Even with these experiences I never could have predicted cancer shaping my life in the way that it has. I always assumed my sisters and I would grow old together, don’t we all? I, like so many of you, thought it won’t happen to me, to my family, and then it did. Cancer doesn’t discriminate. Black, white, male, female, two, twenty, two, eighty two, mothers, fathers, sisters, brothers, sons, daughters, it doesn’t matter. Shortly after my sisters death a close family friend posed an interesting question, do you think its easier to know someone is dying and have the chance to say goodbye, or to lose them suddenly and be denied the opportunity to have one last conversation, create one last memory. I have lost friends without the chance to say goodbye, and I have been with my sister during her final hours. I have experienced both, and yet I can’t answer that question. I guess, in a way, it depends on the circumstances. I think that there is nothing worse than watching someone you love suffer. Seeing the pain in my sisters eyes was heartbreaking. I think at one point there wasn’t a single one of us that wouldn’t have traded places with her just to rid her of her pain. Instead, we were helpless and forced to watch. The last day at the hospital I thought I was experiencing the worst pain of my life watching her lose her battle, that was until I learned what its like to miss someone. Sure we have all gone a few weeks or months missing someone we care about, but have you ever come to the realization that you’re going to miss someone every day for the rest of your life? I know I have.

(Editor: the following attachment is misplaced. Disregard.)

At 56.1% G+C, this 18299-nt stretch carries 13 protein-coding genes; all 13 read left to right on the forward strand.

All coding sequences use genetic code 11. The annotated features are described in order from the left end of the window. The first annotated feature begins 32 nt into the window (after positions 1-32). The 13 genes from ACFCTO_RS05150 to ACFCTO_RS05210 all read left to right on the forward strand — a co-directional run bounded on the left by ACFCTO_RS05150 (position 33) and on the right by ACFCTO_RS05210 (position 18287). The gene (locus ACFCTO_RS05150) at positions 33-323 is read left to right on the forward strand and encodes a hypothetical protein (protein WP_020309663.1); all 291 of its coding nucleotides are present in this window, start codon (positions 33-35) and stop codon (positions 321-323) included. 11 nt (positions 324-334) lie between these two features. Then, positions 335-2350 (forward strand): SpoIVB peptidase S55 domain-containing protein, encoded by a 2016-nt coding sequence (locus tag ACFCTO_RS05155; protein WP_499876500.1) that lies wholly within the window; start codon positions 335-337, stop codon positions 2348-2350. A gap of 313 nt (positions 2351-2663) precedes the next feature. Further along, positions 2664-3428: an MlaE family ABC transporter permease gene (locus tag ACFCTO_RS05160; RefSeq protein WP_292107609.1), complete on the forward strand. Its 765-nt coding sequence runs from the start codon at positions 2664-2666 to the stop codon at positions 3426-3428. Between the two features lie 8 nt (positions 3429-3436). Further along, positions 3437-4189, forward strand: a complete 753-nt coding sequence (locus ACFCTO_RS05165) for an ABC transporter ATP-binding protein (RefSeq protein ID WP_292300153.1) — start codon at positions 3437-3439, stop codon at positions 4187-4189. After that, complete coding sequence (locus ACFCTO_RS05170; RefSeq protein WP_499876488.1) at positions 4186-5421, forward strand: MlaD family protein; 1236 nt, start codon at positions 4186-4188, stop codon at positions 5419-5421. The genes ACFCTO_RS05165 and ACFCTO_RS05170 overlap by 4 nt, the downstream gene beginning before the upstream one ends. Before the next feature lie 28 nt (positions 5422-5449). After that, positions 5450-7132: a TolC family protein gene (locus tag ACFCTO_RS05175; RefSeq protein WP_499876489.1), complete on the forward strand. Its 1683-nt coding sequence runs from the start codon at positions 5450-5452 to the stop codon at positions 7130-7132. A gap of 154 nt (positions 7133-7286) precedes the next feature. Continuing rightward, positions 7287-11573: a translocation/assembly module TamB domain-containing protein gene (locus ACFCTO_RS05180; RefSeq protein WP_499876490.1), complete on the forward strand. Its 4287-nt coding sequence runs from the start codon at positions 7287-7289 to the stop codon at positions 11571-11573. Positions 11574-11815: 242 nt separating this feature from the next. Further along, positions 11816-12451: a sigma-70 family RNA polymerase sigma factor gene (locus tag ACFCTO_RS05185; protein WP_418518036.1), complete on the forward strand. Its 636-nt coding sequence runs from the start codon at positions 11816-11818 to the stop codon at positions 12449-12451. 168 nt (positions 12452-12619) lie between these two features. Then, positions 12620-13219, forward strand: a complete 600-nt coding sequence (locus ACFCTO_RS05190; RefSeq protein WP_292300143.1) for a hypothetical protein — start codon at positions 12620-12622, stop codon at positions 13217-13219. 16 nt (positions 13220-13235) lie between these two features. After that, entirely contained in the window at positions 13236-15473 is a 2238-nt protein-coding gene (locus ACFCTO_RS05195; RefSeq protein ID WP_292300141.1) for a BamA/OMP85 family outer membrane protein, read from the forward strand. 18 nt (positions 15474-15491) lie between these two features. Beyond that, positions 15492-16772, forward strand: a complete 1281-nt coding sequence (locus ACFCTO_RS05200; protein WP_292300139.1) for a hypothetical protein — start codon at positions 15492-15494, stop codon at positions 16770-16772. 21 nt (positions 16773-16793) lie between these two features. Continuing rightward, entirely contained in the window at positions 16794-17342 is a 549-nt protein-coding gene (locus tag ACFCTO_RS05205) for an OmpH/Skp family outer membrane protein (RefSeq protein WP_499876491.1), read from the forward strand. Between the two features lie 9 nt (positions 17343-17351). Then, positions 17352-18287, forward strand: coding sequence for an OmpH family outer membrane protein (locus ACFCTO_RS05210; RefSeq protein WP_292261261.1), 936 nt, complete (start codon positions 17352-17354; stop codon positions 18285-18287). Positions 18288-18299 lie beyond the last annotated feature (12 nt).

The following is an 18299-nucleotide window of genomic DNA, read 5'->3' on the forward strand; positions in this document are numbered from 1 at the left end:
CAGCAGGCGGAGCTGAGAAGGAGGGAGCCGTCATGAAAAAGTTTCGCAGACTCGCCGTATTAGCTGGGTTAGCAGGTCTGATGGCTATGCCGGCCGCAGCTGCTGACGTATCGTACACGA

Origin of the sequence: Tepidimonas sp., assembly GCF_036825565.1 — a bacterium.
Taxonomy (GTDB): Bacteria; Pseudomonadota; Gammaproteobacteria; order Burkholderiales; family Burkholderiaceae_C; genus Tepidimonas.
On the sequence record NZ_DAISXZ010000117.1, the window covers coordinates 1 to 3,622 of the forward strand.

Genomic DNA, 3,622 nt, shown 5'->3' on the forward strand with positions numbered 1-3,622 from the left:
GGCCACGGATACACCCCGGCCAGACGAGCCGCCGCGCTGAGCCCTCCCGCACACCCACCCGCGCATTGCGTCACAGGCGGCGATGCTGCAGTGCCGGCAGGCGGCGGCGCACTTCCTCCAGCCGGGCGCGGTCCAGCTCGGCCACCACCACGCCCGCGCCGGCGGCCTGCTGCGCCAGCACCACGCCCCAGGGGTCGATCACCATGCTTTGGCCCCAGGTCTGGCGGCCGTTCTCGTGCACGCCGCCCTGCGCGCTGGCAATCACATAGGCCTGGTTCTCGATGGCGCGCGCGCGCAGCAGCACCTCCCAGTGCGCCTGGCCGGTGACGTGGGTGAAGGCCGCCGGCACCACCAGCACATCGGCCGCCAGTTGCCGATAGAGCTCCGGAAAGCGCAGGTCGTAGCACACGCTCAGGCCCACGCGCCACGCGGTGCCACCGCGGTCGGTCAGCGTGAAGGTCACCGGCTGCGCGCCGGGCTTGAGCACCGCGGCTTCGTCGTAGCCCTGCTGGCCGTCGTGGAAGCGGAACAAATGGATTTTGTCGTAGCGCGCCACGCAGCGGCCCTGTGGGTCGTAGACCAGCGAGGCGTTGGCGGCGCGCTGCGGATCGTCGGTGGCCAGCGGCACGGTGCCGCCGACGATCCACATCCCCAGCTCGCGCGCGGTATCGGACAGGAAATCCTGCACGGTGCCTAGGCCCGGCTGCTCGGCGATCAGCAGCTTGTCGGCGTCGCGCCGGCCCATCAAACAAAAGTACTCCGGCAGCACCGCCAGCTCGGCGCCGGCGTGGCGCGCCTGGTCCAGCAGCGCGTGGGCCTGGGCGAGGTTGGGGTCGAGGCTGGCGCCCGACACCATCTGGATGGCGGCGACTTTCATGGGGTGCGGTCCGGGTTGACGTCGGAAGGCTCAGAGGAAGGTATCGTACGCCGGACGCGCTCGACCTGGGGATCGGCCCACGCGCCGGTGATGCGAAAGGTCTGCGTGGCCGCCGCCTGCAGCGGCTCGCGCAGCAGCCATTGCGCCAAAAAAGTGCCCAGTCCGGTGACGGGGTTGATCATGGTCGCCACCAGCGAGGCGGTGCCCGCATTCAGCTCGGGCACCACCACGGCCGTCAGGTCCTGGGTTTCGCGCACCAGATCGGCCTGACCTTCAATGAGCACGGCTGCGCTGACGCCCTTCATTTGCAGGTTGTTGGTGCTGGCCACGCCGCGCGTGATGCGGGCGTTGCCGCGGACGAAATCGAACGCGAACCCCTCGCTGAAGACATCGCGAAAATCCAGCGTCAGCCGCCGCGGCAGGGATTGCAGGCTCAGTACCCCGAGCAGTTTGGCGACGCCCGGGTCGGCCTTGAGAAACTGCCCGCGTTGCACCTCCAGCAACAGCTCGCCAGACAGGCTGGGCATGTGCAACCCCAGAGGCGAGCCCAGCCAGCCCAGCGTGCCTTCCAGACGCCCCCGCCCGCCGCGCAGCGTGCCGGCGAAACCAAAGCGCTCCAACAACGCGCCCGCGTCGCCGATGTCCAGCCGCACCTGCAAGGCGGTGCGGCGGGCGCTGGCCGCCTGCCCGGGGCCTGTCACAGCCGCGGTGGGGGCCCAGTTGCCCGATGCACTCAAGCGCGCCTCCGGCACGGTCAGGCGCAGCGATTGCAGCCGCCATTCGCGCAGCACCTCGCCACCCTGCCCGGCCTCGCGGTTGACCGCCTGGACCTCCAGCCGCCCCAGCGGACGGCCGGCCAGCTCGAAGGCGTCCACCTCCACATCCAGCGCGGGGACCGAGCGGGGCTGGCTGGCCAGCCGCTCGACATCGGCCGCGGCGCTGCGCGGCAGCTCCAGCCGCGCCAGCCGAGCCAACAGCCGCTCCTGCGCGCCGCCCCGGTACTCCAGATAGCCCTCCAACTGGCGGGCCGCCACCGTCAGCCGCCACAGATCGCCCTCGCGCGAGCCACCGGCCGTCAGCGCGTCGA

At this point some may think there is nothing left to do, but I have a war to fight. A war to support those fighting, and to remember those lost. In 2014, there will be an estimated 1,665,540 new cancer diagnoses and 585,720 cancer deaths in the United States. Cancer remains the second most common cause of death in the US, accounting for nearly 1 of every 4. Despite these startling statistics this is a cause that is so often overlooked. If it hasn’t directly impacted your life in one way or another maybe these statistics will catch your attention. There can never be two many soldiers fighting this war. Since my sisters death I find myself unable to say no to the occasional question asked by a cashier “would you like to donate a dollar to cancer research” of course I would. Friends or family raising money for events, of course I will support you. We are fighting this war together. The only pattern I can seem to find in all the bad is the obvious good in all these individuals who lost their lives far too soon. If you’ve lost a family member or friend you should feel lucky you had the opportunity of knowing a great one here on earth, and even luckier to have an ever better one up above. If you haven’t already I urge you to join the fight in any way you can. Cancer can win countless battles, but ultimately we WILL win this war. Excuse my language mom I can hearing you yelling at me all the way from PA, but I will say it anyway. Fuck you cancer, you will never win.
Be sure to check out our new website:
and like our Facebook page: